If you save, government will wage economic war on you

February 17th, 2009

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In this economic climate of uncertainty, governments all over the world have to be seen to be doing something. The problem is, by doing ‘something,’ they are actually making the problem worse (see Are government interventions the first steps towards corruption & inefficiencies? and Supplying never-ending drugs till stagflation). In particular, they fear debt deflation because it is the more immediate threat. It is this fear that led Helicopter Ben (i.e. Ben Bernanke) to subscribe to the Zimbabwean school of economic thought (see Bernankeism and hyper-inflation) in the Keynesian belief that forcing people to spend and consume is the way to go. If printing money are the answers to the Global Financial Crisis (GFC), then Zimbabwe will be the richest and most prosperous nation in the world. Indeed, judging by the number of billionaires, in that country, it must be so! When you see Zimbabwe’s central banker praising the central banks of US and UK (see Zimbabwe?s central banker in praise of Fed), you know something is very wrong with the monetary policy of the Federal Reserve.

As we said before in “Government?s contradictory messages,”

Without the liquidation of mal-investments and restoration of the structural imbalances that is brought about by deflation, applying bigger and bigger stimulus packages will only function in similar ways to drugs- more and more for less and less effect. The reason why Keynesian reflationary pump-priming worked during the Great Depression was that it was applied after the cleansing effects of the deflation had done its work. But today, in reaction to the financial crisis, governments all over the world are doing so before the purge of fire. As a result, the much-needed economic correction that the economy had to have will not happen.

Thus, whether you are currently in debt or not, if you intend to save money, the government will be very keen to discourage you from doing so by undermining and debasing the currency in which your savings are based on. As we said in “When real interest rates is below zero, why save money in bank?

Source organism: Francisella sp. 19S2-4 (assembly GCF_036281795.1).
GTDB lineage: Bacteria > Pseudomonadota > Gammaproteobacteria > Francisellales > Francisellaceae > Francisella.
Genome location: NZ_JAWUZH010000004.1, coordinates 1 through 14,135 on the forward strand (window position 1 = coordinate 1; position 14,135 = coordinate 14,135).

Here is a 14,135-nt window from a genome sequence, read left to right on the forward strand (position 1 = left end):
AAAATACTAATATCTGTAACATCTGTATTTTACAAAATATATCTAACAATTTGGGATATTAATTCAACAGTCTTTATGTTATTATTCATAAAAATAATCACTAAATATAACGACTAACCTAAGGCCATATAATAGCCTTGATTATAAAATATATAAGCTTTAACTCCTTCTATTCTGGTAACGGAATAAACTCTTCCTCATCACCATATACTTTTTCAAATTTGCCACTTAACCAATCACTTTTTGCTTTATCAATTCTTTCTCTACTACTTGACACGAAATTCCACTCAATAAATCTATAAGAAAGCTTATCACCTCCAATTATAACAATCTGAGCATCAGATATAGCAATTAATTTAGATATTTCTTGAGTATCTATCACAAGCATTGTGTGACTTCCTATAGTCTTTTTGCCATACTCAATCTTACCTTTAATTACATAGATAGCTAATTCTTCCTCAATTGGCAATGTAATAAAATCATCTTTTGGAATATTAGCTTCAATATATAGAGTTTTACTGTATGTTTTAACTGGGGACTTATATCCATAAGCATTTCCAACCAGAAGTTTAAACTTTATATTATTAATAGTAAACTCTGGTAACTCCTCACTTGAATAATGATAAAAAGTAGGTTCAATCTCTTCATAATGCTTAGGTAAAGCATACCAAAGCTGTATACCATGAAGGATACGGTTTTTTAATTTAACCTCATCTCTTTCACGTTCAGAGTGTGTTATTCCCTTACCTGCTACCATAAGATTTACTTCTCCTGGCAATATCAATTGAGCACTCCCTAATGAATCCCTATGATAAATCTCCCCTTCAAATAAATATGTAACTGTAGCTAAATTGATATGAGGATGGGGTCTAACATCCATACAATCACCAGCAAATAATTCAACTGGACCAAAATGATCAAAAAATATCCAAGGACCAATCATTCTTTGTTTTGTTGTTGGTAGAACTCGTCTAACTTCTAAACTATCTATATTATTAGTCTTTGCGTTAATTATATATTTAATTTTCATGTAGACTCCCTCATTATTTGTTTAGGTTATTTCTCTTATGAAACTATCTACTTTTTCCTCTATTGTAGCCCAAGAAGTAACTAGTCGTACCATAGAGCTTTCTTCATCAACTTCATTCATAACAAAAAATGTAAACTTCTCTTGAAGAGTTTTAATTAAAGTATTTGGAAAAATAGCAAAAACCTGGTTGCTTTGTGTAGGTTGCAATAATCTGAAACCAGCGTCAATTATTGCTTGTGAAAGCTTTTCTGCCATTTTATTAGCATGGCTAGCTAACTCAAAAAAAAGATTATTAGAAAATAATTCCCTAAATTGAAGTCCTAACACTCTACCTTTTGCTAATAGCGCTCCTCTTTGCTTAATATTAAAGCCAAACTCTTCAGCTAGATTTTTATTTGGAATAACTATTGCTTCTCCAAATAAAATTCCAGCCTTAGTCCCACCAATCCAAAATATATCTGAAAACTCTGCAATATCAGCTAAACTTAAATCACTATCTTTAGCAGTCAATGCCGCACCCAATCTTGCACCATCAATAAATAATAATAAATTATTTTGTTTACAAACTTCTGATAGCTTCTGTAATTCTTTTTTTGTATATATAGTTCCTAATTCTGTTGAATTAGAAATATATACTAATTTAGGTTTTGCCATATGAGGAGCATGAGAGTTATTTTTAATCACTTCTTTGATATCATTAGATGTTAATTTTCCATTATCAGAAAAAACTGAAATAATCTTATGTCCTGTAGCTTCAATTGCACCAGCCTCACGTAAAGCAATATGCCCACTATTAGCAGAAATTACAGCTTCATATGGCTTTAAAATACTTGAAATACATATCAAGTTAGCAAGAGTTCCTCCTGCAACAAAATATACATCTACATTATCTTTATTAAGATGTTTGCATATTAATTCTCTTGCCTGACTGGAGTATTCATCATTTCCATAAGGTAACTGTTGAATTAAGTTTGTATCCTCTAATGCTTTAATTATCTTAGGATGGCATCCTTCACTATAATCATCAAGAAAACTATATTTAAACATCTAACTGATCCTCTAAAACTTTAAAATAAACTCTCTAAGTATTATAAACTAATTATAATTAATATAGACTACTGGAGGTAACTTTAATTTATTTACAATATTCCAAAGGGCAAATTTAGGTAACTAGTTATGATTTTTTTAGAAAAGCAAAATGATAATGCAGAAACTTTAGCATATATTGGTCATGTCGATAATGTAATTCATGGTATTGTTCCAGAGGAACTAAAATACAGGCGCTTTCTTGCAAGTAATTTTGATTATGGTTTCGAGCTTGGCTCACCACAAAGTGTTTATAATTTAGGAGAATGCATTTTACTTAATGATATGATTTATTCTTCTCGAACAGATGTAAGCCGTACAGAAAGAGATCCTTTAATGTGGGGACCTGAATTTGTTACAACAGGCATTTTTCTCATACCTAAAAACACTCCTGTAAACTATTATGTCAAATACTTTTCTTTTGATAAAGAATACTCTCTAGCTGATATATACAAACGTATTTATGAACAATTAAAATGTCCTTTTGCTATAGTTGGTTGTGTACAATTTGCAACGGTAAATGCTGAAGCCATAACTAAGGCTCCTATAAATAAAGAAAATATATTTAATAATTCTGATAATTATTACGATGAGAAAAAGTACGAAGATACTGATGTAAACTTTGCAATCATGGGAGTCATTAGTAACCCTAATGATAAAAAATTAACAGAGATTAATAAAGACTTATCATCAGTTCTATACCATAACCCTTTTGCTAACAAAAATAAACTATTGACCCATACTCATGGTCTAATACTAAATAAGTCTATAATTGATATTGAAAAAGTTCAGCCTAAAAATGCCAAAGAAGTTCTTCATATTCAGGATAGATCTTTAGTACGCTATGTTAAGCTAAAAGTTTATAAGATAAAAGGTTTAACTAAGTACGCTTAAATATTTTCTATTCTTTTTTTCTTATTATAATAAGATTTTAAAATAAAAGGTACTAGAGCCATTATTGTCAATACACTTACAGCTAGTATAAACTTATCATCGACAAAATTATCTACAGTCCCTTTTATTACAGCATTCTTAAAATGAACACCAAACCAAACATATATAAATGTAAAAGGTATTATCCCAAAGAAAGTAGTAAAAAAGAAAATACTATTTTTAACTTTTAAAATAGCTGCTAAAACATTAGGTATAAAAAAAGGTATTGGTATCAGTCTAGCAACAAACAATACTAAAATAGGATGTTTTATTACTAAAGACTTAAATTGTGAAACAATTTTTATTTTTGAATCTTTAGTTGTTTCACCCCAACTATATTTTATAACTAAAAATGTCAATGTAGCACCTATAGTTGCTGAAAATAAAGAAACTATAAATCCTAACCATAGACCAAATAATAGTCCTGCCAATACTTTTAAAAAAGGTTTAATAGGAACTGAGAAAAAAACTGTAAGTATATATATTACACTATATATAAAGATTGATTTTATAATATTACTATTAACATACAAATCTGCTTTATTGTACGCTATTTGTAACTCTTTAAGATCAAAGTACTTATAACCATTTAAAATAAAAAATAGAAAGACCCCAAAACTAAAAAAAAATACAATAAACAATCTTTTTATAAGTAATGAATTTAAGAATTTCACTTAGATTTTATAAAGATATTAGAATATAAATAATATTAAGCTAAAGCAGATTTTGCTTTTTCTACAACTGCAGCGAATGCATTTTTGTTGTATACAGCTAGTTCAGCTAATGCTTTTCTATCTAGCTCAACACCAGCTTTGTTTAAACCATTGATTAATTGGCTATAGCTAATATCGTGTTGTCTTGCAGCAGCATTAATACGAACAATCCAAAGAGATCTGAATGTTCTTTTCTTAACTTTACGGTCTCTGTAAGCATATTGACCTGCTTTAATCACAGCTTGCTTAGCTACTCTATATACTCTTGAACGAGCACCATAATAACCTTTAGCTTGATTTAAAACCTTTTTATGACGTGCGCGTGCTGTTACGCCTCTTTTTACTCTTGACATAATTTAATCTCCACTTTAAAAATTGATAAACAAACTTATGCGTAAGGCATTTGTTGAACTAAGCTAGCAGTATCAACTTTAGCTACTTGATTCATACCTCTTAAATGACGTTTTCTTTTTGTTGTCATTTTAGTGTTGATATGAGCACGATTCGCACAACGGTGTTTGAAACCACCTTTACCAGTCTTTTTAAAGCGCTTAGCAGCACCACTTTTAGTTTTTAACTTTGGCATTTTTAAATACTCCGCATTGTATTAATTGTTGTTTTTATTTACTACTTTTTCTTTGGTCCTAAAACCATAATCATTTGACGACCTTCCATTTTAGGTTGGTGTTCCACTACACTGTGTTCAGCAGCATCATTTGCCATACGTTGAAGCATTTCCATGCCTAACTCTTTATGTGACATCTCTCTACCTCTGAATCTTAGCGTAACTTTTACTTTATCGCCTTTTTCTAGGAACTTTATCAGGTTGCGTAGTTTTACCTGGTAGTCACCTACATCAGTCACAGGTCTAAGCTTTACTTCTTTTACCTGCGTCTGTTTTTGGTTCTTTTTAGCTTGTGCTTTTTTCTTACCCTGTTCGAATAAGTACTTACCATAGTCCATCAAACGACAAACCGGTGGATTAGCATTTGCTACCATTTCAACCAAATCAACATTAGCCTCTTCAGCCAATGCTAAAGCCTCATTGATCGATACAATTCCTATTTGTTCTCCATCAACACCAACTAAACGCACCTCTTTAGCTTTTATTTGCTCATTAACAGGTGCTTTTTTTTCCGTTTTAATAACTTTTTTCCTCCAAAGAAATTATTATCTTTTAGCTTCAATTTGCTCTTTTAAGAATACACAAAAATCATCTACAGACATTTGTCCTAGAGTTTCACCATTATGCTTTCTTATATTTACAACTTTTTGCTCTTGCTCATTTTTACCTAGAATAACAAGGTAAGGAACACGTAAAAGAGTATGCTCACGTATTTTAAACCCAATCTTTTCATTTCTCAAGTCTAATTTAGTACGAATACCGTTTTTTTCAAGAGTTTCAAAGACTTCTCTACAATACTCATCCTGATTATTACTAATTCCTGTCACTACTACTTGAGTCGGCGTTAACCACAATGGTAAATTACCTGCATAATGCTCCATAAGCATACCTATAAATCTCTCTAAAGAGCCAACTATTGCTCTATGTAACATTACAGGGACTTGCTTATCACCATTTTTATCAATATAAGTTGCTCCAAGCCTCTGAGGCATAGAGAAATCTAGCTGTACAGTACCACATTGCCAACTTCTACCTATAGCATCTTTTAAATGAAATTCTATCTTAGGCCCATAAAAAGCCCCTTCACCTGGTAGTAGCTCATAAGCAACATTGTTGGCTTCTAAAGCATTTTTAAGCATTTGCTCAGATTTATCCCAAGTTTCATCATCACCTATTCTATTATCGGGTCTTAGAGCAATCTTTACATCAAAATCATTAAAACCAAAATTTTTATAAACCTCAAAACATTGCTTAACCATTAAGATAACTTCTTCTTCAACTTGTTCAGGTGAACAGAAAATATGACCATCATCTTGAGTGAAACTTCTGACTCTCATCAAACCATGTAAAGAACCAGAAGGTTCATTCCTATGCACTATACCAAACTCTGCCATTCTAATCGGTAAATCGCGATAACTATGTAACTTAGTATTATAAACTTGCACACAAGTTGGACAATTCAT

… if we disregard the doctored statistics of the official figures, real interest rates are negative!

That is why governments all over the world are sending so many mixed messages to the effect that an average person do not know whether he/she is meant to spend or to save (see Government?s contradictory messages). A very simple way to resolve this paradox (sarcastically) is to think of it this way: save while everyone else is committing financial suicide by spending willy nilly.

What if you are a saver who simply does not wish to spend, invest, borrow or speculate? If you believe that the government will fight this war against debt deflation by marching our credit-based economy towards a Zimbabwean-style economy (see Recipe for hyperinflation), you will be forced to make very difficult choices. For such a saver, the best case scenario for your savings will be severe price deflation in an environment of zero-interest rates in a properly functioning banking system (while still employed/business earning positive cash-flow). But if you are pessimistic about this best-case scenario happening, then you will be forced to ‘speculate.’

As the government and RBA try to erode your savings by taxing them and pushing down interest rates to below price inflation (even perhaps to zero), what can you do? Good question.

Let’s take a look at the US. Currently, short-term US Treasury bonds are yielding almost nothing. At one point, their yield even became negative! In that case, what will be the difference between a nothing-yielding government bond and gold? As we said before in “Is gold an investment?“, gold is

a boring, inert metal that does not have much pragmatic use and does not pay dividends, income or interests, it is completely unfit for ?investment.?

That probably explains why we are seeing, at least for now, US Treasury bonds and gold moving upwards together. Traditionally, they move in opposite directions. Today, this inverse relationship seems to have decoupled.

Therefore, the risk/reward profile has come to the point that savers who have spare cash may want to consider transforming part of their savings from cash to gold.

P.S. Use the government’s free stimulus cash to buy gold. 😉

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